When you have a baby, it seems like everyone knows best about how to take care of him or her, except, in their eyes, you! There is constant advice thrust upon new Mum’s from feeding to bedtime routines.
It can be incredibly frustrating but in 99% of cases, just rest assured – you’re absolutely doing the best you can (Mum knows best – just remember that). With that said, there’s no need to stress about whether you should or shouldn’t return to work – it’s a very personal decision and you shouldn’t be rushed.
Of course, you will need to let your employers know your plans, but that isn’t to say they should pressure you. Sadly, a lot of women worry about perceived pressure to not take full advantage of their maternity leave, and so according to Taylor Rose, many of them go back before they’re ready – I personally went back to work when Emmy was 12 weeks old as she could come along with me – this obviously isn’t for everyone.
There are pros and cons to returning to work. For a lot of families, the need for a full second income is just simply unavoidable. However, most places will give some time off paid, so make the most of it. Other benefits of returning to work include a bit more social interaction with other adults (one’s who can actually hold a conversation with you – well most of them), as well as a bit of a break from the home and some personal development. Negative points about returning to work include the panic felt every day that you might miss your precious little one’s first word, first steps, or just simply, that you’ll miss them too much!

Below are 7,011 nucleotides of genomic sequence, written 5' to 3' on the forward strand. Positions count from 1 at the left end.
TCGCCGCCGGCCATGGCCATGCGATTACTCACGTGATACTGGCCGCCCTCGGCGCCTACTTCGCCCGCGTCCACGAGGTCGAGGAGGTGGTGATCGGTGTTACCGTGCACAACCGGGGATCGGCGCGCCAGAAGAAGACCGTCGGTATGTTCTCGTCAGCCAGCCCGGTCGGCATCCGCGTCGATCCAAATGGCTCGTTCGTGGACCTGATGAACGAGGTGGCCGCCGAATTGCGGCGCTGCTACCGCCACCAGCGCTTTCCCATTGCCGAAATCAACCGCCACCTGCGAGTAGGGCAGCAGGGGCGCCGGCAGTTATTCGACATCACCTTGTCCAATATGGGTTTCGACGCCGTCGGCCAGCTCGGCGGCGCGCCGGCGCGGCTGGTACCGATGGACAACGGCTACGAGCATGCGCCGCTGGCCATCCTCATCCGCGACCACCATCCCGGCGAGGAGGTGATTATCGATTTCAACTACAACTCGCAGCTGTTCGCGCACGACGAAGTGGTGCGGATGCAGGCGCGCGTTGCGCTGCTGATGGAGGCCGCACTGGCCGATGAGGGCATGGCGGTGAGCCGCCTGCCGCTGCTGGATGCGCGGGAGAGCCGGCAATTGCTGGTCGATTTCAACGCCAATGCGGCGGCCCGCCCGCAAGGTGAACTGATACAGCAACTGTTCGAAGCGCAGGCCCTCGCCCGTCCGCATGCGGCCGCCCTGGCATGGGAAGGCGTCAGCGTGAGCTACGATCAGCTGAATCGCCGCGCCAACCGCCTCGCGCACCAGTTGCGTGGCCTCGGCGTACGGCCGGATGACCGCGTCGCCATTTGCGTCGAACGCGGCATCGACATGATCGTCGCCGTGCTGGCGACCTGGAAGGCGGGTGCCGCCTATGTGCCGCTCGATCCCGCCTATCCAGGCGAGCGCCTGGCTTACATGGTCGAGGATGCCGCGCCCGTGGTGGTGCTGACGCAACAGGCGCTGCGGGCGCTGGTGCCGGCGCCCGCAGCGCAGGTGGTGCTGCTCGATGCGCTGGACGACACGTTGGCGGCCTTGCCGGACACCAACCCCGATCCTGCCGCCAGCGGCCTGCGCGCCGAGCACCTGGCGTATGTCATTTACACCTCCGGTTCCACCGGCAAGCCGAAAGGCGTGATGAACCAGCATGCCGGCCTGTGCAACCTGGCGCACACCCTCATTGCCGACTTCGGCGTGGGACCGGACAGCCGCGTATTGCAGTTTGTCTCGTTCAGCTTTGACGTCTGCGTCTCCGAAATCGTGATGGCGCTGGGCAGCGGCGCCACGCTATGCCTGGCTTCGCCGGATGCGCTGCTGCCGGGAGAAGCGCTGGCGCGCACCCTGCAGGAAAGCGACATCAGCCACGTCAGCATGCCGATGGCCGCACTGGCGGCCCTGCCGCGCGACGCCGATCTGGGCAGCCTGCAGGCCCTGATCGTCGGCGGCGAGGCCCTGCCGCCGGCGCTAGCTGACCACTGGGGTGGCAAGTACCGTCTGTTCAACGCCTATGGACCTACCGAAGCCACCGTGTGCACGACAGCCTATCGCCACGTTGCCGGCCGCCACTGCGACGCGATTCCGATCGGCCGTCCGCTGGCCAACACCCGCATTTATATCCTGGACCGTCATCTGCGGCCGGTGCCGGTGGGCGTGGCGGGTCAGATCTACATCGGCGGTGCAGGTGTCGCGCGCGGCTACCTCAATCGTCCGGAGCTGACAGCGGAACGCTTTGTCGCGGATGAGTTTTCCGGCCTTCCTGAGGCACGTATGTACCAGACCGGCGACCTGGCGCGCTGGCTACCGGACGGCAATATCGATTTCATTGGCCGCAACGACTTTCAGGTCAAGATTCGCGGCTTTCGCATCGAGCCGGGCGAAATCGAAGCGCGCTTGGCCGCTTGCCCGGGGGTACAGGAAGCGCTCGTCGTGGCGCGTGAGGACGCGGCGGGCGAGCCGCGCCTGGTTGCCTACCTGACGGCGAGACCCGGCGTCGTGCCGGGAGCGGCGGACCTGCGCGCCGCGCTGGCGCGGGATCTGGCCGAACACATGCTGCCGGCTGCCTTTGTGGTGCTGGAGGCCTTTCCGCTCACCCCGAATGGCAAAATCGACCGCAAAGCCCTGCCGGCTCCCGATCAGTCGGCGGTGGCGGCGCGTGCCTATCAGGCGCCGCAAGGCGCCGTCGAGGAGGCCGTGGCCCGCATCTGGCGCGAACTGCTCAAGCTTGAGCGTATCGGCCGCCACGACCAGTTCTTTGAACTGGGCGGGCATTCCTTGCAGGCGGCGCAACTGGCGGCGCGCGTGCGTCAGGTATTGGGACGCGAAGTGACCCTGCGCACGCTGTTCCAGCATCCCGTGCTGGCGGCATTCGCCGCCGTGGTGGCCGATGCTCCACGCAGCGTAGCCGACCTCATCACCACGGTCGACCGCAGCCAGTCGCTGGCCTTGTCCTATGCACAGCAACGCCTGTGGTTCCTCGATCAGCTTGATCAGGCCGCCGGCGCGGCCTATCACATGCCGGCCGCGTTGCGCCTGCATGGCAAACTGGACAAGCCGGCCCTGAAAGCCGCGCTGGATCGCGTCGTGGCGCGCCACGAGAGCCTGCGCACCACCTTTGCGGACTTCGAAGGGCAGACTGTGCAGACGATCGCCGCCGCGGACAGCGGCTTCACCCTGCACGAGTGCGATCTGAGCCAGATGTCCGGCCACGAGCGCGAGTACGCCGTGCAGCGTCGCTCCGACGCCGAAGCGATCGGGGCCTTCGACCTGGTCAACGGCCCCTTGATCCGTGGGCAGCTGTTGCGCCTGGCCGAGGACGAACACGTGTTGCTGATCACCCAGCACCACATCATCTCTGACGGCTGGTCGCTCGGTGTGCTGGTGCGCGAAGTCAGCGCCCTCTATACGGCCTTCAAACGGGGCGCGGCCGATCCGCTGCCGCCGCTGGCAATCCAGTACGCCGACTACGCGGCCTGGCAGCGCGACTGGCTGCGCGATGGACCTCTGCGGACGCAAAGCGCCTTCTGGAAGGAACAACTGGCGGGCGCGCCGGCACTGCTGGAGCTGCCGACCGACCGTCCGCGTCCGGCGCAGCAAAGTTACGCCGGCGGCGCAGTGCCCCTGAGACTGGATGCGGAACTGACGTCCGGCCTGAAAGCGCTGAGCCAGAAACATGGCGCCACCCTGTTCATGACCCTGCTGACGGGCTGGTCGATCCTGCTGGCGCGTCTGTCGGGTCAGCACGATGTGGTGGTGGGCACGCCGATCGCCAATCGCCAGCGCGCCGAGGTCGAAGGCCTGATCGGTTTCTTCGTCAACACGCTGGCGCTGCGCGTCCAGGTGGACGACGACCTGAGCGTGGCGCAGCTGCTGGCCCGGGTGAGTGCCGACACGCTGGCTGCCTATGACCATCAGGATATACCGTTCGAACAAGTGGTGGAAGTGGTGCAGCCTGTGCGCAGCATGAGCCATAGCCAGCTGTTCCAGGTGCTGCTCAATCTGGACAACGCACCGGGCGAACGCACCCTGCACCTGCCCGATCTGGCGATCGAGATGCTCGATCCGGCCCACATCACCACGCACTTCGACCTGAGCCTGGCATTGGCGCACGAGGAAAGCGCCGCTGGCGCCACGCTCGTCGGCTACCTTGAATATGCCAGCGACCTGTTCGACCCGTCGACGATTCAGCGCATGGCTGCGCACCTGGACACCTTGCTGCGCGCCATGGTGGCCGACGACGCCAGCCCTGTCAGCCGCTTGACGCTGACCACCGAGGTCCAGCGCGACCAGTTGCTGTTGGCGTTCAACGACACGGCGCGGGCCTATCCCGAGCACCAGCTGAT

If you are considering a return to work, there are some factors you’ll have to take into account. Do you want to go full time, or just part time now? Employees should at least consider your requests for flexible time! Have you fully prepared yourself for being thrown back in the deep end? You can research plenty of trends and developments in your field where applicable so that your bosses don’t worry that you’re not ready to be back. Finally, if you fancy a change of career (or you no longer have a job to go back to), you can check out a variety of positions online on recruitment sites like Indeed, Hales Group and Monster. They’ll give you a little idea of what to expect, what’s out there and the qualifications (if any) you might need.
These are all considerations you’ll have to make in due course, and remember, no matter what you choose before the birth – things may change after. Just know that you’re not a terrible parent in the slightest, just because you make one decision or the other.
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